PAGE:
Beyond that trans and non-binary folk want the same conference experience as anyone else - to be welcomed and included as part of a community of shared interests, and not continually called out (explicitly or implicitly) for being different. One of my most wretched conference experiences was a social event where “friends” spent the evening continually bringing up my trans experiences. I suppose they satisfied their curiosity and gained some education, but it left me feeling miserable, exhausted, and totally alone.  

Any final words?

I’d like to invite anyone who is interested in technology and who can make it to join us - you can find out more about Trans*Code at and specifically about our EuroPython event at If you are not trans/NB, you will gain an understanding you didn’t have before. Several people who’ve not had prior contact with trans folk and have attended one of our events, have expressed surprise and delight at the understanding they’ve gained, and the awesome friends that they’ve made.

And if you are trans/non-binary it will be a day to breathe free and just be with others like you, and an opportunity to rekindle hope and reclaim our joy.

The Humans of EuroPython: Laís Carvalho 🍀

Hi, my name is Laís Carvalho and I am a committee member of Python Ireland since 2019 and volunteer organiser of EuroPython since 2020 (the first online edition) and co-organiser of Pyjamas (a Python conference where you can present wearing pajamas) and developer advocate and a plant mom.

My journey into the Python communities started before I could call myself a coder (or a plant parent, even). My motto was “If I want to learn, I will need community support. And no better way to have community support than inserting myself in one”. Hence, the early placement.

What do you do?

I have the healthy habit of playing with Python tools and trying to write about them (wherever people pay me to do it) for a living. I have spoken about those tools in some meetups and conferences around (for more details, have a look at my GitHub profile).

In my spare time, I make fun of things (you should follow me on Twitter) and plan conferences and travel. A bit of yoga and a bit of cooking are also my gigs. I also love dancing, just because some stereotypes are true and I am Brazilian, ya know!

What does your community do?

Python Ireland is a non-profit organisation that aims to promote the use of the Python language in errmm… Ireland! 😆 When I started in 2019, I was the only woman there and it was quite interesting to recruit more volunteers to participate. Today we are three ladies and a few dudes.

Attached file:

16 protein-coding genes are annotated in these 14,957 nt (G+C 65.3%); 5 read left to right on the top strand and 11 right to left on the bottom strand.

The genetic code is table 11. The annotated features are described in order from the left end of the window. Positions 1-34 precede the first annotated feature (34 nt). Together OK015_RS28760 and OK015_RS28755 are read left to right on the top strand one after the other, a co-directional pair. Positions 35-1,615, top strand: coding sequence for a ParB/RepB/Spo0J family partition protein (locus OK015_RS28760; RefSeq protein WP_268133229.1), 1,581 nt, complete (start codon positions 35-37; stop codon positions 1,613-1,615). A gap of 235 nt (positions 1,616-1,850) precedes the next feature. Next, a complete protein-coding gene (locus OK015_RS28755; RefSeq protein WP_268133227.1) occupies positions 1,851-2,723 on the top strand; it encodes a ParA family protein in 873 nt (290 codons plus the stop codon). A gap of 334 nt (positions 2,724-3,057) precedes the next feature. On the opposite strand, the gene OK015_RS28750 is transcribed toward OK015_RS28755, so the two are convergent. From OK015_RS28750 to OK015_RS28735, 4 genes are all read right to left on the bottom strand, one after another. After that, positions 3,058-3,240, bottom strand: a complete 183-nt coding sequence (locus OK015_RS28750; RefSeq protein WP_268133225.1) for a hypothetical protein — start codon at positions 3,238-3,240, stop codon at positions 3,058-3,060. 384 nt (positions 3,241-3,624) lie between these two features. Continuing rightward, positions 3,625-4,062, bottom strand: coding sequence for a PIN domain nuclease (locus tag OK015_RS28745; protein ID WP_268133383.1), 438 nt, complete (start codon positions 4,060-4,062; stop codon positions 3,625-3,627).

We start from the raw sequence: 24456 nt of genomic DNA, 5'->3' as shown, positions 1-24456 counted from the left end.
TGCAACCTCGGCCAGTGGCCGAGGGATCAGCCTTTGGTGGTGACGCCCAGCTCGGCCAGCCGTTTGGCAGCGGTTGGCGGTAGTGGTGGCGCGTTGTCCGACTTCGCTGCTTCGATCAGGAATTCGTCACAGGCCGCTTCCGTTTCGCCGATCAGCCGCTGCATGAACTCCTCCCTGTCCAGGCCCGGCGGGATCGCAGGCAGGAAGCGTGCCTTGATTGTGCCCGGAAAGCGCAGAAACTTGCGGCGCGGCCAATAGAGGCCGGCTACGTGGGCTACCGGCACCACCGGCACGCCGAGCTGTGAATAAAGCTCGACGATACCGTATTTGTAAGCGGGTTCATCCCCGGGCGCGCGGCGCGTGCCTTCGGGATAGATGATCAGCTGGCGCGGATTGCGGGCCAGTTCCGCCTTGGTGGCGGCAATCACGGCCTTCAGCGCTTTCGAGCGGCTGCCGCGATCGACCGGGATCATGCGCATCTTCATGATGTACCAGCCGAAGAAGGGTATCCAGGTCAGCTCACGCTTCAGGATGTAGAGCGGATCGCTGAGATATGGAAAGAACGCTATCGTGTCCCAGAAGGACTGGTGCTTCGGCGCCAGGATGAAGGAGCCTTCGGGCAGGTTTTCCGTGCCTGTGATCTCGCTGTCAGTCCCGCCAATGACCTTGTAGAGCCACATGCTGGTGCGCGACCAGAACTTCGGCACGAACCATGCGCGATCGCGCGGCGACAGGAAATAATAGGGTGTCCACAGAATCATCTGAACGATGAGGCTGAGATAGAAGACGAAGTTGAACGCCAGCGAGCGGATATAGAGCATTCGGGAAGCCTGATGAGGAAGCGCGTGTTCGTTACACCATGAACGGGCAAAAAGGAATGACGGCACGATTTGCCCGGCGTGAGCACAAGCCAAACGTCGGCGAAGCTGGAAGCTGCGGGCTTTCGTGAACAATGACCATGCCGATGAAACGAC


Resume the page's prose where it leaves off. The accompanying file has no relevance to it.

I am currently responsible for the Public Relations side of things, such as running the Twitter account and sometimes presenting our monthly meetup, which happens every second Wednesday of the month. We also host a PyCon Ireland (in Dublin) every November, and a PyCon Limerick (in February) and I help run around trying and organise those.

The plans for the future include hosting more conferences in other locations and expanding the meetups to local communities around the country.

Volunteers at Python Ireland 2019 (the last one before the plague)

What motivates you to do voluntary work?

I think the most motivating part of volunteering is the amount of wonderfully smart and dedicated people one meets along the way. It is also significantly gratifying to look at an event that runs purely on goodwill and passion, especially in this world where sometimes money screams louder than anything else.

To volunteer (especially for open source) is like a peaceful protest towards the idea that the best things in life are not things and that free and fun can and should be the only goal sometimes. Finally, it is a great way to go to marvellous events for free! 😛

What excites you the most about being in IE?

Ireland is a wonderful country, with very special people. I moved to the Emerald island around seven years ago and have been calling this land home since then. I made wonderful (local) friends but also bonded with the incredible Brazilian community around here. After all, Irish people are the Brazilians of the EU! And it seems like 10% of the local IT jobs are filled by us.

Will EuroPython in Ireland be taken by Brazilians? We shall see! In any case, you should join us at the Convention Centre Dublin from the 11th to the 17th of July 2022.

And if you are a member of Python Ireland (or any other Python community) we would like to thank your support with a discount code of 10% on your tickets! Send us an email at or DM us on Twitter.

Want to get involved with Python Ireland?